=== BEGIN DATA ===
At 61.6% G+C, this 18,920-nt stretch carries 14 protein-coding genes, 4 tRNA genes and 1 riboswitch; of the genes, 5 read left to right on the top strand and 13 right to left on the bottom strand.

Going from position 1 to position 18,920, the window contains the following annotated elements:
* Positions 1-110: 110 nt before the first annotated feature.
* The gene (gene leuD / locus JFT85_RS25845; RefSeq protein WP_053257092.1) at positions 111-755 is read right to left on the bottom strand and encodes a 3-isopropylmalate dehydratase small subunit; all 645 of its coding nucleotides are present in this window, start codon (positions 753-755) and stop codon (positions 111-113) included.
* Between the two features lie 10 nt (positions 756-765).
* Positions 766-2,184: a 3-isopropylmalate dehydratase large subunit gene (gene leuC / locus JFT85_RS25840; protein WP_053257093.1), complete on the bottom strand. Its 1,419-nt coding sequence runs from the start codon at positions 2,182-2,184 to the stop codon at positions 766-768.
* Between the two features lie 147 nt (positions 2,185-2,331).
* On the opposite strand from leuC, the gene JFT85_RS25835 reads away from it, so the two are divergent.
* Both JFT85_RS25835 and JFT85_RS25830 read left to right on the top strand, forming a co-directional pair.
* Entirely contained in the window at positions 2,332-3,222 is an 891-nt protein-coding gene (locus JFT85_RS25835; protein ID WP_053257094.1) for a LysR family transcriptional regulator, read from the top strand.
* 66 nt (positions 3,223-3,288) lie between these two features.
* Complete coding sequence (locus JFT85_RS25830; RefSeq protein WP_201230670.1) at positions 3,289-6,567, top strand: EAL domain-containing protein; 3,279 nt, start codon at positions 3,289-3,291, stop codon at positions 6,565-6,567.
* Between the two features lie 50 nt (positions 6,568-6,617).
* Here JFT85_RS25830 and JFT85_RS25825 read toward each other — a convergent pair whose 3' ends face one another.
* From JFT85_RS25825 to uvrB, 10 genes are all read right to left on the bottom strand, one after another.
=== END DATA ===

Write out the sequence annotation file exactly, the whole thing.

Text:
At 61.6% G+C, this 18,920-nt stretch carries 14 protein-coding genes, 4 tRNA genes and 1 riboswitch; of the genes, 5 read left to right on the top strand and 13 right to left on the bottom strand.

Going from position 1 to position 18,920, the window contains the following annotated elements:
* Positions 1-110: 110 nt before the first annotated feature.
* The gene (gene leuD / locus JFT85_RS25845; RefSeq protein WP_053257092.1) at positions 111-755 is read right to left on the bottom strand and encodes a 3-isopropylmalate dehydratase small subunit; all 645 of its coding nucleotides are present in this window, start codon (positions 753-755) and stop codon (positions 111-113) included.
* Between the two features lie 10 nt (positions 756-765).
* Positions 766-2,184: a 3-isopropylmalate dehydratase large subunit gene (gene leuC / locus JFT85_RS25840; protein WP_053257093.1), complete on the bottom strand. Its 1,419-nt coding sequence runs from the start codon at positions 2,182-2,184 to the stop codon at positions 766-768.
* Between the two features lie 147 nt (positions 2,185-2,331).
* On the opposite strand from leuC, the gene JFT85_RS25835 reads away from it, so the two are divergent.
* Both JFT85_RS25835 and JFT85_RS25830 read left to right on the top strand, forming a co-directional pair.
* Entirely contained in the window at positions 2,332-3,222 is an 891-nt protein-coding gene (locus JFT85_RS25835; protein ID WP_053257094.1) for a LysR family transcriptional regulator, read from the top strand.
* 66 nt (positions 3,223-3,288) lie between these two features.
* Complete coding sequence (locus JFT85_RS25830; RefSeq protein WP_201230670.1) at positions 3,289-6,567, top strand: EAL domain-containing protein; 3,279 nt, start codon at positions 3,289-3,291, stop codon at positions 6,565-6,567.
* Between the two features lie 50 nt (positions 6,568-6,617).
* Here JFT85_RS25830 and JFT85_RS25825 read toward each other — a convergent pair whose 3' ends face one another.
* From JFT85_RS25825 to uvrB, 10 genes are all read right to left on the bottom strand, one after another.